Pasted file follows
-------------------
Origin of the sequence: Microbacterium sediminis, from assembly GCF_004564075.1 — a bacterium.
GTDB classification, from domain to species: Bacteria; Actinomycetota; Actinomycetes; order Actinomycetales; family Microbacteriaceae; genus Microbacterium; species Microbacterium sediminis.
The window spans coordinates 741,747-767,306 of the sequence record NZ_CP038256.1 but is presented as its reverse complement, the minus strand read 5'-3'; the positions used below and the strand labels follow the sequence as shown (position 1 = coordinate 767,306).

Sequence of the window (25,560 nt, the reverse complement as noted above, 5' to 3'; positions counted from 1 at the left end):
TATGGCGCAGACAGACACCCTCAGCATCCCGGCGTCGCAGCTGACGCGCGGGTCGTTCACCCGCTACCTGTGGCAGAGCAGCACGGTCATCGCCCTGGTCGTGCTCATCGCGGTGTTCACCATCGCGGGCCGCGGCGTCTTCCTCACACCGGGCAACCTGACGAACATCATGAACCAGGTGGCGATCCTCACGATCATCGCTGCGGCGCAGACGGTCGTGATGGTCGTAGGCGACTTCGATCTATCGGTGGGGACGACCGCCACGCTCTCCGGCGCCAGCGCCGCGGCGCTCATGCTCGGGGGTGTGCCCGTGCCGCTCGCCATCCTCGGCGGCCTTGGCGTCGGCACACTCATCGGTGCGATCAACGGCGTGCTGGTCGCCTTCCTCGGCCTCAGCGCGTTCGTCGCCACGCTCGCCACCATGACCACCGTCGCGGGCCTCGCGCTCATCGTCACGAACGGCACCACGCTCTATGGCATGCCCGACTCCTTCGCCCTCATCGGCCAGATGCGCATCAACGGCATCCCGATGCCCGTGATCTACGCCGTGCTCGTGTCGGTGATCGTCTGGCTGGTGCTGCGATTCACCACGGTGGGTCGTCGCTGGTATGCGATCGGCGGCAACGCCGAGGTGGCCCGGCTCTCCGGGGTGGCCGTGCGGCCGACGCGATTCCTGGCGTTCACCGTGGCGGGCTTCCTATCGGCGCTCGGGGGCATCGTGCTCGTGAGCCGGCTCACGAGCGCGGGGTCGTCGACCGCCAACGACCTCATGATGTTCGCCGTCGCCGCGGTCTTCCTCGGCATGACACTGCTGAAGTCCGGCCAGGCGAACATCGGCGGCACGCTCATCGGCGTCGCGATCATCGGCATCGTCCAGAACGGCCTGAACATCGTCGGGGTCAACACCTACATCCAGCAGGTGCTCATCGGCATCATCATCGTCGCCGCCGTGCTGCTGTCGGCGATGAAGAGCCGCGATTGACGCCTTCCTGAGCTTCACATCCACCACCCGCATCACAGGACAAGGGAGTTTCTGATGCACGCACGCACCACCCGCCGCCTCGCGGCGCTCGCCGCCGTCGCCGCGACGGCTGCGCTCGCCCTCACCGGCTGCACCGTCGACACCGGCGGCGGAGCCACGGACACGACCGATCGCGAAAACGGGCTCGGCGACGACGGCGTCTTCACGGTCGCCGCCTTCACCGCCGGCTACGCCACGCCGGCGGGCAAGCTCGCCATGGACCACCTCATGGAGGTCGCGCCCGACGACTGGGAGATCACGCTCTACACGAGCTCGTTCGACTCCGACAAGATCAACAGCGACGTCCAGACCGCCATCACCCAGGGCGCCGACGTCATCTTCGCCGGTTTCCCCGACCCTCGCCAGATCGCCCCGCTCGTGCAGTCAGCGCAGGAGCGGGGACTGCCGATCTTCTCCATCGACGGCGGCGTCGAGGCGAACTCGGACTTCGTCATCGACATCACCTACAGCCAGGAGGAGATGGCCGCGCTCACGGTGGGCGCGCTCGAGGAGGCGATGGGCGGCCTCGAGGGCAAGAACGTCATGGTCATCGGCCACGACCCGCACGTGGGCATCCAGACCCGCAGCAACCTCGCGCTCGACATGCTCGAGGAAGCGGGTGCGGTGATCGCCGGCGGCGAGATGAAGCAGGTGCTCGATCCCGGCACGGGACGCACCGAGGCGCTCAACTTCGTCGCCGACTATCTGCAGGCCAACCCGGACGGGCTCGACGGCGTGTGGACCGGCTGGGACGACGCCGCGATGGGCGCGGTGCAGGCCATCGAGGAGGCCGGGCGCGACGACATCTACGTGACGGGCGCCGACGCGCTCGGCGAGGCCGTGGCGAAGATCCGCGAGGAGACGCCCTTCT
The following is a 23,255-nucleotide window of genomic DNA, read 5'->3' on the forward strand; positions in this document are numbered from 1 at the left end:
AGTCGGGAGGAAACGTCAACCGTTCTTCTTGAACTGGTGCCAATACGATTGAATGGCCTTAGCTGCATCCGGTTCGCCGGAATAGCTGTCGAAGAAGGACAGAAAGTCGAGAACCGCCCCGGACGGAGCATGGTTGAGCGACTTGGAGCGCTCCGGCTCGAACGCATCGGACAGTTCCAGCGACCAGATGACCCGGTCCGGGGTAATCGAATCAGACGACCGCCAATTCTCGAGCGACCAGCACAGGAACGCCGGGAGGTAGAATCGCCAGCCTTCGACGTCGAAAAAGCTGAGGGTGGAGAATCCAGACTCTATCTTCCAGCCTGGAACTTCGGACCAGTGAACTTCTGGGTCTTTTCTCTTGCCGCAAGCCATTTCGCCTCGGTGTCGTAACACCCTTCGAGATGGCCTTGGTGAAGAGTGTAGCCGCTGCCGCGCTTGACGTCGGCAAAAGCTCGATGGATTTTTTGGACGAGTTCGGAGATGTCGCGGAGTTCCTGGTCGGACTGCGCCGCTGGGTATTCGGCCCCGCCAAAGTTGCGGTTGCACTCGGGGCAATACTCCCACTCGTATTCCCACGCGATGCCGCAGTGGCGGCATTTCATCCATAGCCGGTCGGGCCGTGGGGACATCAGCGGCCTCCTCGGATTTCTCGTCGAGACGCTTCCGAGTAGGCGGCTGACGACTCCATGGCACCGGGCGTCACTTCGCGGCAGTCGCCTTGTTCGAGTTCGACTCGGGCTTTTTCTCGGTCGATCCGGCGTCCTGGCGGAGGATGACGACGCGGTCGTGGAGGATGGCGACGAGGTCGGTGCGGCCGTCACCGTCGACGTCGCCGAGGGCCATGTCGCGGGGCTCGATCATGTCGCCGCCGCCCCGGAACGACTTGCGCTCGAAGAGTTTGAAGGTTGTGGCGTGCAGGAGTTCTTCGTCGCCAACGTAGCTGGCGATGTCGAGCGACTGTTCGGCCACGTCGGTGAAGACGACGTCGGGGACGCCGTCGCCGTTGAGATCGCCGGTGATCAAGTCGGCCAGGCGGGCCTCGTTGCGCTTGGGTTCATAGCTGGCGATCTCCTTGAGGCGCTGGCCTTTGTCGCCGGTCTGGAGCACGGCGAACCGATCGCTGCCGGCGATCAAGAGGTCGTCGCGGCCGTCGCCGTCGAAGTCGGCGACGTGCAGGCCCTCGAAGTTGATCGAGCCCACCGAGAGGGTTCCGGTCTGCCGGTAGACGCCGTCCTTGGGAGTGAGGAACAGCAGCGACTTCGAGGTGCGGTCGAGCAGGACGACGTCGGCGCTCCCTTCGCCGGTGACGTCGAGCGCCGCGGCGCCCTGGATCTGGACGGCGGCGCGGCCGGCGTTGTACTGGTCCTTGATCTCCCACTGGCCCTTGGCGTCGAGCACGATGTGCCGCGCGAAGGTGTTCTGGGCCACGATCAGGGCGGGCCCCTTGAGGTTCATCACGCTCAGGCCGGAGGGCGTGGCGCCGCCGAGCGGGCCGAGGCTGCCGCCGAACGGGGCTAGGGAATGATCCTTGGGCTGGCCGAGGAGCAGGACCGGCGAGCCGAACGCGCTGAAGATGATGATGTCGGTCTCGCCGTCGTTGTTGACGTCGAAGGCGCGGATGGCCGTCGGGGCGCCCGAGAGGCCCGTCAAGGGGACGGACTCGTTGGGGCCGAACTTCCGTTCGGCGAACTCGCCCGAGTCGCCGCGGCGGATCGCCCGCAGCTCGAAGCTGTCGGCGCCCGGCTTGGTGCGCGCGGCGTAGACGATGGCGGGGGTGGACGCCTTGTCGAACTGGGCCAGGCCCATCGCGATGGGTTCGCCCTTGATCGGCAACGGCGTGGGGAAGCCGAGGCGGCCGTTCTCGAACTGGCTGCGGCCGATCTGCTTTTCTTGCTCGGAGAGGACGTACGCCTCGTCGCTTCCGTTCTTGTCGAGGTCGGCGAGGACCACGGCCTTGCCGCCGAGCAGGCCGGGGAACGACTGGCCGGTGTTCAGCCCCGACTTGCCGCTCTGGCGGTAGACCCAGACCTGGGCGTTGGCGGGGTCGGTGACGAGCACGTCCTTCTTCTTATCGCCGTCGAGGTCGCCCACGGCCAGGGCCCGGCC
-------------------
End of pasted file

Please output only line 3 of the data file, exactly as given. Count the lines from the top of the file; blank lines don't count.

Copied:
The window spans coordinates 741,747-767,306 of the sequence record NZ_CP038256.1 but is presented as its reverse complement, the minus strand read 5'-3'; the positions used below and the strand labels follow the sequence as shown (position 1 = coordinate 767,306).